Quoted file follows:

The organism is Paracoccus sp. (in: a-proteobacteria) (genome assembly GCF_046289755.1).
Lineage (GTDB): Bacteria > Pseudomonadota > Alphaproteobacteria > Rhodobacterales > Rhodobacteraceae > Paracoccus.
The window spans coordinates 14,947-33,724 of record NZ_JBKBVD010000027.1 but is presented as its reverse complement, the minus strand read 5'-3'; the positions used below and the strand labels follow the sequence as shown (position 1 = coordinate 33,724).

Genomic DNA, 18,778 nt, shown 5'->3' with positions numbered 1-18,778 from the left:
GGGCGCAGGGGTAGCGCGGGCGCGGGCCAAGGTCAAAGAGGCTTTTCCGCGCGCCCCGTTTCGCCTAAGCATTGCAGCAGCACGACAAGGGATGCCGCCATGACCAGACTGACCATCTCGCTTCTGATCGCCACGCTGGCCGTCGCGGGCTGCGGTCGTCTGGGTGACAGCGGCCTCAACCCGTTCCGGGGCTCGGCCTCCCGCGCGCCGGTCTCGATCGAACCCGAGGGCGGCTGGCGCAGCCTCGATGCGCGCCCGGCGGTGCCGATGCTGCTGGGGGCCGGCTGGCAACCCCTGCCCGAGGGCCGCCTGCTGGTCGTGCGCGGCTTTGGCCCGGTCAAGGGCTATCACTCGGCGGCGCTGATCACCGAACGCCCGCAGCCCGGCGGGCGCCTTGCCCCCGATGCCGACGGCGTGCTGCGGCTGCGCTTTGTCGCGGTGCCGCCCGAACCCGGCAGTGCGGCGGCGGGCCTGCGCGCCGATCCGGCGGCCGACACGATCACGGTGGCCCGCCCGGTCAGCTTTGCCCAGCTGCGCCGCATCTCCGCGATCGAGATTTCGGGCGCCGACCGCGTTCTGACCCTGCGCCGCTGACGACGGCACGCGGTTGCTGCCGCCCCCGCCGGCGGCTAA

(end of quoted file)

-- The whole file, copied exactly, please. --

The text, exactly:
The organism is Paracoccus sp. (in: a-proteobacteria) (genome assembly GCF_046289755.1).
Lineage (GTDB): Bacteria > Pseudomonadota > Alphaproteobacteria > Rhodobacterales > Rhodobacteraceae > Paracoccus.
The window spans coordinates 14,947-33,724 of record NZ_JBKBVD010000027.1 but is presented as its reverse complement, the minus strand read 5'-3'; the positions used below and the strand labels follow the sequence as shown (position 1 = coordinate 33,724).

Genomic DNA, 18,778 nt, shown 5'->3' with positions numbered 1-18,778 from the left:
GGGCGCAGGGGTAGCGCGGGCGCGGGCCAAGGTCAAAGAGGCTTTTCCGCGCGCCCCGTTTCGCCTAAGCATTGCAGCAGCACGACAAGGGATGCCGCCATGACCAGACTGACCATCTCGCTTCTGATCGCCACGCTGGCCGTCGCGGGCTGCGGTCGTCTGGGTGACAGCGGCCTCAACCCGTTCCGGGGCTCGGCCTCCCGCGCGCCGGTCTCGATCGAACCCGAGGGCGGCTGGCGCAGCCTCGATGCGCGCCCGGCGGTGCCGATGCTGCTGGGGGCCGGCTGGCAACCCCTGCCCGAGGGCCGCCTGCTGGTCGTGCGCGGCTTTGGCCCGGTCAAGGGCTATCACTCGGCGGCGCTGATCACCGAACGCCCGCAGCCCGGCGGGCGCCTTGCCCCCGATGCCGACGGCGTGCTGCGGCTGCGCTTTGTCGCGGTGCCGCCCGAACCCGGCAGTGCGGCGGCGGGCCTGCGCGCCGATCCGGCGGCCGACACGATCACGGTGGCCCGCCCGGTCAGCTTTGCCCAGCTGCGCCGCATCTCCGCGATCGAGATTTCGGGCGCCGACCGCGTTCTGACCCTGCGCCGCTGACGACGGCACGCGGTTGCTGCCGCCCCCGCCGGCGGCTAA